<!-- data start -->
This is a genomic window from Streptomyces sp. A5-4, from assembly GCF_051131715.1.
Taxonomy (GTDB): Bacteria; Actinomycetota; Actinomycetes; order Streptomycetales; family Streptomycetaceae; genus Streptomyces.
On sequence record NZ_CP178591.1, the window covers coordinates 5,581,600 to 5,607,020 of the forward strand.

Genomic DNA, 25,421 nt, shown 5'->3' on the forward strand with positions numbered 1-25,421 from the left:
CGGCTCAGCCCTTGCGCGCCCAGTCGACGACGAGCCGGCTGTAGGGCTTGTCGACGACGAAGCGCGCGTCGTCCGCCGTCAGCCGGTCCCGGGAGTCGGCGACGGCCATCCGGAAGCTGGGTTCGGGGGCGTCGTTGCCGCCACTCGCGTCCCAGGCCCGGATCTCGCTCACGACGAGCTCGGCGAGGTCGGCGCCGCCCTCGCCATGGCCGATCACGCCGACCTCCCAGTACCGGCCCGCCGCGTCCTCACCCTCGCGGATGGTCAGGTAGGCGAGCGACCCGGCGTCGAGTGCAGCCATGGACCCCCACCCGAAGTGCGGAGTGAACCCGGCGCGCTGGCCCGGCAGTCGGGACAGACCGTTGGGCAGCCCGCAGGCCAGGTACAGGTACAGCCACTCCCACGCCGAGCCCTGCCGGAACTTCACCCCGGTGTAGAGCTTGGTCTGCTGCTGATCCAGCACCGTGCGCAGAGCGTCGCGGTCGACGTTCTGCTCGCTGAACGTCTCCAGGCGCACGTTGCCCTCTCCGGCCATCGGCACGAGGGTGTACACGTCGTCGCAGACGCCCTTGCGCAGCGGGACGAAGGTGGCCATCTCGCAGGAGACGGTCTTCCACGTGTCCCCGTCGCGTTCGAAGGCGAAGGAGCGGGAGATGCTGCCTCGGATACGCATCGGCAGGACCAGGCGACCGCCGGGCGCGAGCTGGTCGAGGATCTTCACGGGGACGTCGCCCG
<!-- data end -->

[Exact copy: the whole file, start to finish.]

This is a genomic window from Streptomyces sp. A5-4, from assembly GCF_051131715.1.
Taxonomy (GTDB): Bacteria; Actinomycetota; Actinomycetes; order Streptomycetales; family Streptomycetaceae; genus Streptomyces.
On sequence record NZ_CP178591.1, the window covers coordinates 5,581,600 to 5,607,020 of the forward strand.

Genomic DNA, 25,421 nt, shown 5'->3' on the forward strand with positions numbered 1-25,421 from the left:
CGGCTCAGCCCTTGCGCGCCCAGTCGACGACGAGCCGGCTGTAGGGCTTGTCGACGACGAAGCGCGCGTCGTCCGCCGTCAGCCGGTCCCGGGAGTCGGCGACGGCCATCCGGAAGCTGGGTTCGGGGGCGTCGTTGCCGCCACTCGCGTCCCAGGCCCGGATCTCGCTCACGACGAGCTCGGCGAGGTCGGCGCCGCCCTCGCCATGGCCGATCACGCCGACCTCCCAGTACCGGCCCGCCGCGTCCTCACCCTCGCGGATGGTCAGGTAGGCGAGCGACCCGGCGTCGAGTGCAGCCATGGACCCCCACCCGAAGTGCGGAGTGAACCCGGCGCGCTGGCCCGGCAGTCGGGACAGACCGTTGGGCAGCCCGCAGGCCAGGTACAGGTACAGCCACTCCCACGCCGAGCCCTGCCGGAACTTCACCCCGGTGTAGAGCTTGGTCTGCTGCTGATCCAGCACCGTGCGCAGAGCGTCGCGGTCGACGTTCTGCTCGCTGAACGTCTCCAGGCGCACGTTGCCCTCTCCGGCCATCGGCACGAGGGTGTACACGTCGTCGCAGACGCCCTTGCGCAGCGGGACGAAGGTGGCCATCTCGCAGGAGACGGTCTTCCACGTGTCCCCGTCGCGTTCGAAGGCGAAGGAGCGGGAGATGCTGCCTCGGATACGCATCGGCAGGACCAGGCGACCGCCGGGCGCGAGCTGGTCGAGGATCTTCACGGGGACGTCGCCCG